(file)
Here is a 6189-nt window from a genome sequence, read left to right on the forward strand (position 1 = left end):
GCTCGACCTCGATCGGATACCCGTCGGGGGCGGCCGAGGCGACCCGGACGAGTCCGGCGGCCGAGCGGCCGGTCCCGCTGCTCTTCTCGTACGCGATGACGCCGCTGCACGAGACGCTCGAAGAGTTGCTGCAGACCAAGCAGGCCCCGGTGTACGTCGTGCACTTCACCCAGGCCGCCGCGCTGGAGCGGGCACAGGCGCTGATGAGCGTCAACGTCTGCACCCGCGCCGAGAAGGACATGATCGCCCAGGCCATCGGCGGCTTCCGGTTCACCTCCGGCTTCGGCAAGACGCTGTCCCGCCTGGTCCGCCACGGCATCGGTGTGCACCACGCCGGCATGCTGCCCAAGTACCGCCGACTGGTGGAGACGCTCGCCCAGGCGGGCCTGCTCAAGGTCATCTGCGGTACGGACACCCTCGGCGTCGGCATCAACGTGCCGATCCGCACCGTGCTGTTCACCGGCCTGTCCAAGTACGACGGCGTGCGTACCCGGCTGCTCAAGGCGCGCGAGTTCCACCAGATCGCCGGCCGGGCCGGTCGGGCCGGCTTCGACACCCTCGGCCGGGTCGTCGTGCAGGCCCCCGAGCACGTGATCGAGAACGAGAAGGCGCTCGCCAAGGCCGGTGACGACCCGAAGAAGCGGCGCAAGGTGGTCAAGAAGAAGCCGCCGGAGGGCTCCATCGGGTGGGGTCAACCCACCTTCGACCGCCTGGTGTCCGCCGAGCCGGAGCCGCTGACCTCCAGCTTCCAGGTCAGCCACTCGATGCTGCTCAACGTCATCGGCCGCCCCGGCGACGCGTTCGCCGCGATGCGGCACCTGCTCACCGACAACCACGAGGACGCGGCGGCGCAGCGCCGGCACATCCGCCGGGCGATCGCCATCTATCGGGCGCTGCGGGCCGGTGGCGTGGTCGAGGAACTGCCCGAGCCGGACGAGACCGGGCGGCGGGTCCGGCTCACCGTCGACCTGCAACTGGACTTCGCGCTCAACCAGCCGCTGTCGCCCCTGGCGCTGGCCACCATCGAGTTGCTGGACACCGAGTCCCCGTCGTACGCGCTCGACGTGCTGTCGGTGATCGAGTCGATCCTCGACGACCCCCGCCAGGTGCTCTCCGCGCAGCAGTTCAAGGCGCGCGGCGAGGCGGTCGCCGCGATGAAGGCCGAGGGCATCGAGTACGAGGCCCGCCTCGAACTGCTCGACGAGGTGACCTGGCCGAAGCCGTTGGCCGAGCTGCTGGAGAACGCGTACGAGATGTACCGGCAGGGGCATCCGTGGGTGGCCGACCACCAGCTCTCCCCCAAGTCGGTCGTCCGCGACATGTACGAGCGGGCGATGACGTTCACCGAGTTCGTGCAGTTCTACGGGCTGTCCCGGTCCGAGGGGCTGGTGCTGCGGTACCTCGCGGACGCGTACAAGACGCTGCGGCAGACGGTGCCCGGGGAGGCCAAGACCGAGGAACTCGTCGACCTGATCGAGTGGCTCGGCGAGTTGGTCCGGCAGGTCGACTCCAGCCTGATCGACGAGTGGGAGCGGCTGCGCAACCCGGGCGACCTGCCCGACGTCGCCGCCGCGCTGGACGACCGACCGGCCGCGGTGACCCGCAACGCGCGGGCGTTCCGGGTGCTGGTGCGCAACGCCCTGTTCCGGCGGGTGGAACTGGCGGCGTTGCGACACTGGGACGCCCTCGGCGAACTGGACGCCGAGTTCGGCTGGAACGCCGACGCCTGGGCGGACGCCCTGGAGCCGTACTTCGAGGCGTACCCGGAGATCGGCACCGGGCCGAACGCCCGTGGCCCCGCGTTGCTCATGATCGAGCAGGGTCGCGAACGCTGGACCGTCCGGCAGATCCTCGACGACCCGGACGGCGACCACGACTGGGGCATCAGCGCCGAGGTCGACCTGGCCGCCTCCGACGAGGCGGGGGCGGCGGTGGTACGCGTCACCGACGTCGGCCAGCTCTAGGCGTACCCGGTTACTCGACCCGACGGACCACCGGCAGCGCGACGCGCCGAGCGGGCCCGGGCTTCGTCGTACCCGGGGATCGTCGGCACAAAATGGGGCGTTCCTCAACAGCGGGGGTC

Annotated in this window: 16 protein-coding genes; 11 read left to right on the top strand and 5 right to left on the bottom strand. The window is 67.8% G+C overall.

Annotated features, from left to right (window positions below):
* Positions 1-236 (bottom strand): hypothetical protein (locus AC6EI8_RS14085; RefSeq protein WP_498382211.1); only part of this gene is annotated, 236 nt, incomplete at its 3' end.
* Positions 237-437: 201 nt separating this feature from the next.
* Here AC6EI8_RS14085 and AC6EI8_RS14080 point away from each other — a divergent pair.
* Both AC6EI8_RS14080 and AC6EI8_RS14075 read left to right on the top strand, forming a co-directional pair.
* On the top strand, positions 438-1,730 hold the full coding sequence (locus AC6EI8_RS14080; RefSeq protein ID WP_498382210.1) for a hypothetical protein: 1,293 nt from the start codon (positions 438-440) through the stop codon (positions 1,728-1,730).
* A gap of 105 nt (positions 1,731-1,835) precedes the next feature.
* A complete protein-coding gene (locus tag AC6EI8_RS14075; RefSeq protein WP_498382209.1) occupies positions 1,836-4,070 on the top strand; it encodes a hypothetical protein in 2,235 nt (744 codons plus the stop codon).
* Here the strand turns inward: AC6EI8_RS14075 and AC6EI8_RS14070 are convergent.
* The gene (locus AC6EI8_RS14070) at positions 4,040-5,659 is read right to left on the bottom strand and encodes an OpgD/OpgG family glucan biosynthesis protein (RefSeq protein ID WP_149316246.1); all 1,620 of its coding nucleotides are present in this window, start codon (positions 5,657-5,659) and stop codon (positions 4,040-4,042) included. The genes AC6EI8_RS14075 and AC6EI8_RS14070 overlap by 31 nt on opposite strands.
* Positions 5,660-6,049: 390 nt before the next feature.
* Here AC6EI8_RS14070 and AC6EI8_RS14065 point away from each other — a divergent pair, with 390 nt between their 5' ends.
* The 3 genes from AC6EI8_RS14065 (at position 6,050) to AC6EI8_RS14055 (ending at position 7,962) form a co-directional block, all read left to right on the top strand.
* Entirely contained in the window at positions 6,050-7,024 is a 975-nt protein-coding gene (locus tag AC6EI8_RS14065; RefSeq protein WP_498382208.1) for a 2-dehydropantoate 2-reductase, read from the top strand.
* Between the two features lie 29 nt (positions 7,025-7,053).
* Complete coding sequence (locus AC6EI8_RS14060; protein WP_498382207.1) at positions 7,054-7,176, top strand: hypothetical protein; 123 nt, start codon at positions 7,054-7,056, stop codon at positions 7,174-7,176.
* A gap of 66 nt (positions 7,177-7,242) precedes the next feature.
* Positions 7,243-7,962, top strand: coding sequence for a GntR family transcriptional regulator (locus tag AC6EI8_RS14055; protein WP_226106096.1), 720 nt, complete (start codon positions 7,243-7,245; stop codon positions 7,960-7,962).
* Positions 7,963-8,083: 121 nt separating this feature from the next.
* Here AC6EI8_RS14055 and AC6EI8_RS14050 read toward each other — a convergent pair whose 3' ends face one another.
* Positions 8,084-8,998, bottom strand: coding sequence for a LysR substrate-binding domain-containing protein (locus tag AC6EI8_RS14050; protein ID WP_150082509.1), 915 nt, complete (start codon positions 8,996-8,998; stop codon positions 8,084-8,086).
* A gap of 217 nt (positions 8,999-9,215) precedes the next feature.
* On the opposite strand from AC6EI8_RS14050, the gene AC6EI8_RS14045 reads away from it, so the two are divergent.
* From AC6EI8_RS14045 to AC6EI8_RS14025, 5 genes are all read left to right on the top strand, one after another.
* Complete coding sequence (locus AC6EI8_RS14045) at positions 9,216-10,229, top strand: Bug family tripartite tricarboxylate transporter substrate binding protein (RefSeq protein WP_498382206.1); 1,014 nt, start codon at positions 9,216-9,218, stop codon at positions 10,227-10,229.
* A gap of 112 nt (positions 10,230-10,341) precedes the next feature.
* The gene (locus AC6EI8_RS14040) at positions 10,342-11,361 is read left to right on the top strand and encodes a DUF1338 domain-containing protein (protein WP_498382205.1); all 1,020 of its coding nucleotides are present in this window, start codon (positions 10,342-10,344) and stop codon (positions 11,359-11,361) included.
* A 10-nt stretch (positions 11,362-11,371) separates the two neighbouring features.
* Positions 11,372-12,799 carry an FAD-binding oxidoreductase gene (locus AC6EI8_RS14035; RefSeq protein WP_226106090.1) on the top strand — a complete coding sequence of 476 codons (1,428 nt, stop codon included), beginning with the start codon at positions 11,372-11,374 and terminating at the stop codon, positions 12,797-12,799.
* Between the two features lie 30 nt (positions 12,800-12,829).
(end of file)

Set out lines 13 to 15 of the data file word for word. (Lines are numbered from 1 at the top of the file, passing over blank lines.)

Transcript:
* The gene (locus AC6EI8_RS14070) at positions 4,040-5,659 is read right to left on the bottom strand and encodes an OpgD/OpgG family glucan biosynthesis protein (RefSeq protein ID WP_149316246.1); all 1,620 of its coding nucleotides are present in this window, start codon (positions 5,657-5,659) and stop codon (positions 4,040-4,042) included. The genes AC6EI8_RS14075 and AC6EI8_RS14070 overlap by 31 nt on opposite strands.
* Positions 5,660-6,049: 390 nt before the next feature.
* Here AC6EI8_RS14070 and AC6EI8_RS14065 point away from each other — a divergent pair, with 390 nt between their 5' ends.